JAPAN IMPACT: Pigment Shortage Hits Auto industry image

Automakers may run out of some paint colors because of a shortage of supplies of a pigment. Called Xirallic, the special pigment is used to get a slightly metallic look.

Problem is that Xirallic is produced at only one factory in the world — the Onahama plant near the Fukushima-Daiichi nuclear power station in Japan.
Phyllis Carter. Onahama is located about 130 miles northeast of Tokyo and about 35 miles south of the stricken Fukashjima reactor. The Japanese government has told residents within about 20 miles of the reactor to evacuate.

Merck KGaA, sole producer of a paint pigment for automakers such as Ford Motor Co. (F), cannot operate its Japanese factory because it is too close to the nuclear reactor crippled by the earthquake and tsunami.

Merck’s Onahama factory, which produces the metallic paint pigment Xirallic, will take four to eight weeks to restart once company engineers can gain access to the facility, Gangolf Schrimpf, a company spokesman, said.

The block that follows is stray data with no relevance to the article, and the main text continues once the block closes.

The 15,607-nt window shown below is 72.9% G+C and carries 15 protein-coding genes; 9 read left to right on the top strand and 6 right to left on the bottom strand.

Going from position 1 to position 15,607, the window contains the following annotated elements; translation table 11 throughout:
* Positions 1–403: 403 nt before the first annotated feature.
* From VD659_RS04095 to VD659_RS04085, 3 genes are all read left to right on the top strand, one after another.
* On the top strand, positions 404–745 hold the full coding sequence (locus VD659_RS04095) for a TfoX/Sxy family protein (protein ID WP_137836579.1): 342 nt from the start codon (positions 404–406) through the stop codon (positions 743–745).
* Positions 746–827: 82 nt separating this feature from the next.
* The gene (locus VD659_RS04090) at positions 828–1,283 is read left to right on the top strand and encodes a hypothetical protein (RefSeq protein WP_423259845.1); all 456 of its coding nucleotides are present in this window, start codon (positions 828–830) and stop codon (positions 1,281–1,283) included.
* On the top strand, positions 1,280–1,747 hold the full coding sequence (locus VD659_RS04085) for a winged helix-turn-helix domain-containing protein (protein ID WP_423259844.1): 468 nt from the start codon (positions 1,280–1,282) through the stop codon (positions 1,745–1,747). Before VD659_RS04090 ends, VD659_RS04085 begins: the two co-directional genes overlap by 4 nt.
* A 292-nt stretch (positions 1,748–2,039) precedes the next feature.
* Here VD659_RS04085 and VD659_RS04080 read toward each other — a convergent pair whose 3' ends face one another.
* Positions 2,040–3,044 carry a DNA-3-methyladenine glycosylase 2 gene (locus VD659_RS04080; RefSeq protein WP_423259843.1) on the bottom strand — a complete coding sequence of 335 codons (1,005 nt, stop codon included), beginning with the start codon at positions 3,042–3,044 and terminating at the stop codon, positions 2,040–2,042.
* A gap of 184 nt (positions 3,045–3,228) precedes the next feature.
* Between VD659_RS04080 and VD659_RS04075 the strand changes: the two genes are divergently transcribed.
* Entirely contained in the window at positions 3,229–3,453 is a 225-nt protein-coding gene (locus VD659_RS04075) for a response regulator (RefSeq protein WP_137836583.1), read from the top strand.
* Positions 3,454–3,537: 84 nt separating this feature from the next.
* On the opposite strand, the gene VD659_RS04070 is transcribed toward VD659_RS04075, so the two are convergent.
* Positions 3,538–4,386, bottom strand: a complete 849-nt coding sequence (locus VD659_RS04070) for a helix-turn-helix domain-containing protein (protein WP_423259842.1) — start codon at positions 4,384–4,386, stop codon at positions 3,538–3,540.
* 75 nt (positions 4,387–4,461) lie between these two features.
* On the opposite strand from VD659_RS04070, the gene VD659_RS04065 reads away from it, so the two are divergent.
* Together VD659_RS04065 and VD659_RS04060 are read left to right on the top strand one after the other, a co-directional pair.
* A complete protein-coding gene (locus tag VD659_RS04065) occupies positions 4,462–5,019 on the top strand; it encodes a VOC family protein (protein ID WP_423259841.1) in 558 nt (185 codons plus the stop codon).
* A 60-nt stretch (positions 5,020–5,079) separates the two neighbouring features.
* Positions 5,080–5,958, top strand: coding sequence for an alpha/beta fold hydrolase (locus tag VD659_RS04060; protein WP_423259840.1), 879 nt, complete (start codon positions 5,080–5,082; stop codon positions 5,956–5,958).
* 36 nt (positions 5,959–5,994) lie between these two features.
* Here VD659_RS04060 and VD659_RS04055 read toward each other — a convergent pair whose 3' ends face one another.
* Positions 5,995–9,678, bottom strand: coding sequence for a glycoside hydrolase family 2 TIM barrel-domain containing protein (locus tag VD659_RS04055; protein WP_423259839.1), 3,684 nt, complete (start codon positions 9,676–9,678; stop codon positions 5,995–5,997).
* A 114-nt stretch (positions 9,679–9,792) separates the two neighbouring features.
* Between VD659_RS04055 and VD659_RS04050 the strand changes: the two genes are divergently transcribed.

In the meantime, Chrysler Group LLC told dealers that it was temporarily restricting orders of vehicles in 10 colors.
Ford previously told its dealers it stopped taking orders for F-150 pick up trucks and other models in the color it calls “tuxedo black.” It is also limiting orders in three shades of red. More prissily, the colors in question are found on the Ford F-150 and Super Duty pickups, the Explorer, Expedition and Lincoln Navigator sport-utility vehicles and the Taurus, Focus and Lincoln MKS sedans, Todd Nissen, a spokesman, said in an interview with Bloomberg.
Toyota spokesman Mike Goss said the company uses the pigment, but as far as he knew it had not restricted orders.

DuPont’s annual color survey recently found North American’s prefer black as the second most desirable color, with white topping the list. Red rounded out the top five falling behind silver and grey.